The ROSAT Deep Surveys in the direction of the Lockman Hole are the most sensitive X-ray surveys performed with the ROSAT satellite. About 70-80% of the X-ray background has been resolved into discrete sources at a flux limit of ∼10-15 erg cm-2 s-1 in the 0.5-2.0 keV energy band. A nearly complete optical identification of the ROSAT Deep Survey (RDS) has shown that the great majority of sources are AGNs. We describe in this paper the ROSAT Ultra Deep Survey (UDS), an extension of the RDS in the Lockman Hole. The Ultra Deep Survey reaches a flux level of 1.2 10-15 erg cm-2 s-1 in 0.5-2.0 keV energy band, a level ∼4.6 times fainter than the RDS. We present nearly complete spectroscopic identifications (90%) of the sample of 94 X-ray sources based on low-resolution Keck spectra. The majority of the sources (57) are broad emission line AGNs (type I), whereas a further 13 AGNs show only narrow emission lines or broad Balmer emission lines with a large Balmer decrement (type II AGNs) indicating significant optical absorption. The second most abundant class of objects (10) are groups and clusters of galaxies (∼11%). Further we found five galactic stars and one "normal" emission line galaxy. Eight X-ray sources remain spectroscopically unidentified. We see no evidence for any change in population from the RDS survey to the UDS survey. The photometric redshift determination indicates in three out of the eight sources the presence of an obscured AGN. Their photometric redshifts, assuming that the spectral energy distribution (SED) in the optical/near-infrared is due to stellar processes, are in the range of 1.2 ≤ z ≤ 2.7. These objects could belong to the long-sought population of type 2 QSOs, which are predicted by the AGN synthesis models of the X-ray background. Finally, we discuss the optical and soft X-ray properties of the type I AGN, type II AGN, and groups and clusters of galaxies, and the implication to the X-ray background.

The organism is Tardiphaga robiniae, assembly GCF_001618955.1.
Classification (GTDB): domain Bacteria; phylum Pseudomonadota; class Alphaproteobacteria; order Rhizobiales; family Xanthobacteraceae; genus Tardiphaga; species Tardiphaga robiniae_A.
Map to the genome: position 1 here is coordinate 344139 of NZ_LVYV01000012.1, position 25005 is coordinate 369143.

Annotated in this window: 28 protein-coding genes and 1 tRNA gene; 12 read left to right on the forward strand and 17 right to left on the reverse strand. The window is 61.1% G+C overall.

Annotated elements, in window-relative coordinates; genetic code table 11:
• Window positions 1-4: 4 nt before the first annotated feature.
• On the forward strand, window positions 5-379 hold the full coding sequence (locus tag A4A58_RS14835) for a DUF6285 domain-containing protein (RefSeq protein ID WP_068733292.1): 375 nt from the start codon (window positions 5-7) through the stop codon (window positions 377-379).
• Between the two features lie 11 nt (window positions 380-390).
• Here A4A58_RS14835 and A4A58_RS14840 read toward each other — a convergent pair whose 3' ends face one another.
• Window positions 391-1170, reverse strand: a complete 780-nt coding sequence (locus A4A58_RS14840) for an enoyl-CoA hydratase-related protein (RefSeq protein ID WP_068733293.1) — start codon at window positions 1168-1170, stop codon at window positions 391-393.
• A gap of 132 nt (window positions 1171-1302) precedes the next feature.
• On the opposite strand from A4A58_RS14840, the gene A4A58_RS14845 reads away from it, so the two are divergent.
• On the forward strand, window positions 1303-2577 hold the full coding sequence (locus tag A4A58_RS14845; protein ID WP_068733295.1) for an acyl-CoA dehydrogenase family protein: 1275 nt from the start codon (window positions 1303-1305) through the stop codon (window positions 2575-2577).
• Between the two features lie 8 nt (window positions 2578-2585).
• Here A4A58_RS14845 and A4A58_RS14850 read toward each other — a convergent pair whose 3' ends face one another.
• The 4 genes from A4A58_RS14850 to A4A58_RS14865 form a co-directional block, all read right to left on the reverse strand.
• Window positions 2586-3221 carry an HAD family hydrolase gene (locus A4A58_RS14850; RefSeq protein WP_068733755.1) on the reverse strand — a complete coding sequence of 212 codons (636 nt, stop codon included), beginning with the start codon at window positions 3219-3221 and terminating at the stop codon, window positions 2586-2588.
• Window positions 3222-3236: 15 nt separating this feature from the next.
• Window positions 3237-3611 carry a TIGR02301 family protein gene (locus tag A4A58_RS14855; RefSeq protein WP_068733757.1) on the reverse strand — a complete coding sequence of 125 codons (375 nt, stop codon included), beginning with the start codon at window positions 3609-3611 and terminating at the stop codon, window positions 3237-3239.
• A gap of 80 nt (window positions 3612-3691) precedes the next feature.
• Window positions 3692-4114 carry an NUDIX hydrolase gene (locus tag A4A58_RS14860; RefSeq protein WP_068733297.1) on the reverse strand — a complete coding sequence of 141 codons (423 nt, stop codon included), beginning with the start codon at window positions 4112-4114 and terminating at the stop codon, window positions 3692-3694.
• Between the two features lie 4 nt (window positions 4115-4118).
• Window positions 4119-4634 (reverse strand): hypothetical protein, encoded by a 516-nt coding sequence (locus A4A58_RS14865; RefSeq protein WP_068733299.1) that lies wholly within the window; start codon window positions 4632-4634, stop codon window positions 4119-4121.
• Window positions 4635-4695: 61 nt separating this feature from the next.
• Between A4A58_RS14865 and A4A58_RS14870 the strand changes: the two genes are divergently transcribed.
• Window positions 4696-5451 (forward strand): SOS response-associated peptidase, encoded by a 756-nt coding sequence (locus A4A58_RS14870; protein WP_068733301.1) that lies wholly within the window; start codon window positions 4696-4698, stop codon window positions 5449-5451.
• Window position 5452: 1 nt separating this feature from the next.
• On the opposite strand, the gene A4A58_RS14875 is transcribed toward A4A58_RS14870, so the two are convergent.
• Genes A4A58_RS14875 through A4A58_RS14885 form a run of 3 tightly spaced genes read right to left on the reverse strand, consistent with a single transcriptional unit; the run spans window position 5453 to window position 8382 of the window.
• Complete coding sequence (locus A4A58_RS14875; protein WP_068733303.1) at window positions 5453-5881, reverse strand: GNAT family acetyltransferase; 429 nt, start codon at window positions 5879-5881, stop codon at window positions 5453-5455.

All Science Journal Classification (ASJC) codes
- Astronomy and Astrophysics
- Space and Planetary Science